What do you call the wine that comes from a barrel that fell 12 feet off a shelf, knocked you on the noggin and broke your cervical vertabrae, which ultimately led to doctors discovering you had lung cancer in time to save your life?

Barrelhead Merlot.

That’s the name that fans of Kief Manning and his Kief-Joshua Vineyards settled on in a marathon 24-hourish Facebook naming contest that included such suggestions as “Angels Breath Merlot,” “Fateful Merlot,” “DeVine Intervention” and “Serendipity.”

Manning went with the top nominee Barrelhead, which best sums up the six-month nightmarish ordeal he endured after a 600-pound barrel dislodged from a 12-foot-high shelf in his Elgin winery barrel room in early September 2015 and landed on his head.

Manning was able to get 270 bottles of Merlot from the barrel. He hopes to have it ready to sell in time for his Magdelena Bash Harvest Festival on Aug. 26 celebrating his grandmother Magdelena’s 98th birthday. He hasn’t set a bottle price for the limited edition release, but part of the proceeds will benefit cancer research, Manning said.

Manning said he is in remission from his lung cancer and is still being treated for skin cancer, which doctors diagnosed last January.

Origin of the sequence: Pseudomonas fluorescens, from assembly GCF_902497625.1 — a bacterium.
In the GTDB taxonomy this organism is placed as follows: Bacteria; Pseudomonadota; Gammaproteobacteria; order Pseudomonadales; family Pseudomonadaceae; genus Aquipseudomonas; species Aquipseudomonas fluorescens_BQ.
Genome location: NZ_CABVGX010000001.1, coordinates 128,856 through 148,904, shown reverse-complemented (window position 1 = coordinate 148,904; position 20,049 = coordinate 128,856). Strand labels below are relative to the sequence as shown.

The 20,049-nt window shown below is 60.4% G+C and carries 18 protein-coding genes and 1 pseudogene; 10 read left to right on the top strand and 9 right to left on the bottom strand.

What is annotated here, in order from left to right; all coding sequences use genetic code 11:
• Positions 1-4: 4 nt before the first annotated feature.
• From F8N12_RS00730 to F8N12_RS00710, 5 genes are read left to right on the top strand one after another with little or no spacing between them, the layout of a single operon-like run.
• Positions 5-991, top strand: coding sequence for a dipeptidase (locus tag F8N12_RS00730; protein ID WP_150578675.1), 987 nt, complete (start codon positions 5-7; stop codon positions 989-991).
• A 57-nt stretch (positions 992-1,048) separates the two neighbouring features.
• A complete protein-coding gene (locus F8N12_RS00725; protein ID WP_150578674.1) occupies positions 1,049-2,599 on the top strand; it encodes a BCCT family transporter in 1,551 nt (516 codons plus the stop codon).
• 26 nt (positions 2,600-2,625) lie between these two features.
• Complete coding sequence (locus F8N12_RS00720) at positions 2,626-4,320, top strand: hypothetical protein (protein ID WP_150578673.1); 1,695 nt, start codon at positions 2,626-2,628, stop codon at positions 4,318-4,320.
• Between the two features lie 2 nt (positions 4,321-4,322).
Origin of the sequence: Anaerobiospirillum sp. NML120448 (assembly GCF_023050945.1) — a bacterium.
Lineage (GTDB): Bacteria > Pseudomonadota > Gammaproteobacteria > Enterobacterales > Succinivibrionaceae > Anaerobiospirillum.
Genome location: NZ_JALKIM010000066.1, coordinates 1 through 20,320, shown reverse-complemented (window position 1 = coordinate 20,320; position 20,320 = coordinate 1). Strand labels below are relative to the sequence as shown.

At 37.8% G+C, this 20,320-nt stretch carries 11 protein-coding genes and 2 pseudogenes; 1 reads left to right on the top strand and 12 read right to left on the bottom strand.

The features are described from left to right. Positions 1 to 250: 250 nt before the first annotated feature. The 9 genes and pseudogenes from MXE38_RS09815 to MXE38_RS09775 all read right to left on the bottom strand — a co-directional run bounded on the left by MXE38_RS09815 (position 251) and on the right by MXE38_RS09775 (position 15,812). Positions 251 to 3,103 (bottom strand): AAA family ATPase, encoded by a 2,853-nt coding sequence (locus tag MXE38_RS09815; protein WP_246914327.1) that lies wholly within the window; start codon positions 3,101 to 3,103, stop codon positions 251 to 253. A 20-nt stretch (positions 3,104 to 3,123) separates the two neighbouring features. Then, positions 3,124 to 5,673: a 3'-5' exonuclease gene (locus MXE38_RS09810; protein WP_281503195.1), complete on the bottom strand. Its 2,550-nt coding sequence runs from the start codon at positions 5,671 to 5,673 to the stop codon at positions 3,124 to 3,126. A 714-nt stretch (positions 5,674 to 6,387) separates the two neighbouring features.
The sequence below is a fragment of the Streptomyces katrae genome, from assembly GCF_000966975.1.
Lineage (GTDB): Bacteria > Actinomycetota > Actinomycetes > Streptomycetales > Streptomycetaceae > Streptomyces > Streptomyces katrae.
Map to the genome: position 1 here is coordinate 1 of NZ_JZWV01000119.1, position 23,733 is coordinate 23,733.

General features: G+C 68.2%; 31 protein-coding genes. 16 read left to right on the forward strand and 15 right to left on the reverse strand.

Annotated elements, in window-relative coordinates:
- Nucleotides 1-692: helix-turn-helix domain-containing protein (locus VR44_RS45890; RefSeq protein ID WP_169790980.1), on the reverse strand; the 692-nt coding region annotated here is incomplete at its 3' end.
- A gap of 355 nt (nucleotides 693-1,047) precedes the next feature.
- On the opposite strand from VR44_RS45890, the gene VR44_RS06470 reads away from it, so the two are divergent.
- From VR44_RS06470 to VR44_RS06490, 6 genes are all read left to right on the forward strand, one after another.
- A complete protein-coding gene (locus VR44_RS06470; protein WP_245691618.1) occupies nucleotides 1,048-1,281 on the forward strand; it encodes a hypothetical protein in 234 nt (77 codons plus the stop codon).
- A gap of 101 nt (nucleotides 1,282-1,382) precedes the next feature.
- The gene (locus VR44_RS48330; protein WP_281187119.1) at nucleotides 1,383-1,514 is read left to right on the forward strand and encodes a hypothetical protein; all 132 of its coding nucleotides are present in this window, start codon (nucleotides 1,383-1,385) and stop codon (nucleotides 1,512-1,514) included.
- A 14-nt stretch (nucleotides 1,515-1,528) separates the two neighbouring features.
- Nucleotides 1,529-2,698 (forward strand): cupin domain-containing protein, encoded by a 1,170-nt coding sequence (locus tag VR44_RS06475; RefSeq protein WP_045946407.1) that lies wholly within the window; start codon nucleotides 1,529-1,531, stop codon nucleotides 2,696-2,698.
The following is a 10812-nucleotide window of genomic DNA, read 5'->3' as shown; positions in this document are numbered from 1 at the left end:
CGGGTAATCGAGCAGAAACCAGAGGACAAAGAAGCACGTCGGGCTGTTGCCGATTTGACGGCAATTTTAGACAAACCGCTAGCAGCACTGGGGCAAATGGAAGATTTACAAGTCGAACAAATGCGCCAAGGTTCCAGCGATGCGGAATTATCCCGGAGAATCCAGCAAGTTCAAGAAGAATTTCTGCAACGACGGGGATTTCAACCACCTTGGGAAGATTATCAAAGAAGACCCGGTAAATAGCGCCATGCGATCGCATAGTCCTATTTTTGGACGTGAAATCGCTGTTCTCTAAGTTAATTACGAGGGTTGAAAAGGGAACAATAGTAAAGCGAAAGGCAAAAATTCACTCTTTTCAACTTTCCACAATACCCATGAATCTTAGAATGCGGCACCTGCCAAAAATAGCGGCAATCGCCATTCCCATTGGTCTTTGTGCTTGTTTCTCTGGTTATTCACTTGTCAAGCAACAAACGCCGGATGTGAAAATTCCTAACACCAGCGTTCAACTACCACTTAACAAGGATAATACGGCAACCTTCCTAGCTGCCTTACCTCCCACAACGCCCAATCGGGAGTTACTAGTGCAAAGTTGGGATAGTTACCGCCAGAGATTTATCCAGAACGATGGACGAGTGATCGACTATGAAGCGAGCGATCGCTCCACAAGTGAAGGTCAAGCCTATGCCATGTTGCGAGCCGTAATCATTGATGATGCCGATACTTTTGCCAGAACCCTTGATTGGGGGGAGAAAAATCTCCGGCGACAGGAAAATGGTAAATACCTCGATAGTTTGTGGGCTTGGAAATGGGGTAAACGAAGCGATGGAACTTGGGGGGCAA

Manning’s medical nightmares began with that barrel on the head, which required him to spend 10 weeks in a neck brace and sidelined his activity to a bare minimum.

Days after he was given the all-clear in November 2015 to remove the neck brace, Manning was en route to Phoenix to see his neurologist and attend the annual Arizona Winegrowers Festival when a car traveling the windy, twisty Arizona 83 toward Elgin hit him head-on. Manning’s truck was totaled, but he escaped unscathed, and not a single bottle among the 24 cases packed into the truck bed was disturbed.

Manning made the Phoenix trip the next day and visited his doctor, who ran a CT scan that revealed a 3-inch tumor on his right lung. Two weeks later, doctors confirmed it was cancer and by early December 2015, he underwent surgery to remove 40 percent of his right lung.

By early summer 2016, doctors determined Manning was cancer-free. Earlier this week, Manning said an upcoming doctor’s visit is likely to show his skin cancer also is in remission.

Contact reporter Cathalena E. Burch at cburch@tucson.com or 573-4642. On Twitter @Starburch

I cover music for the Arizona Daily Star.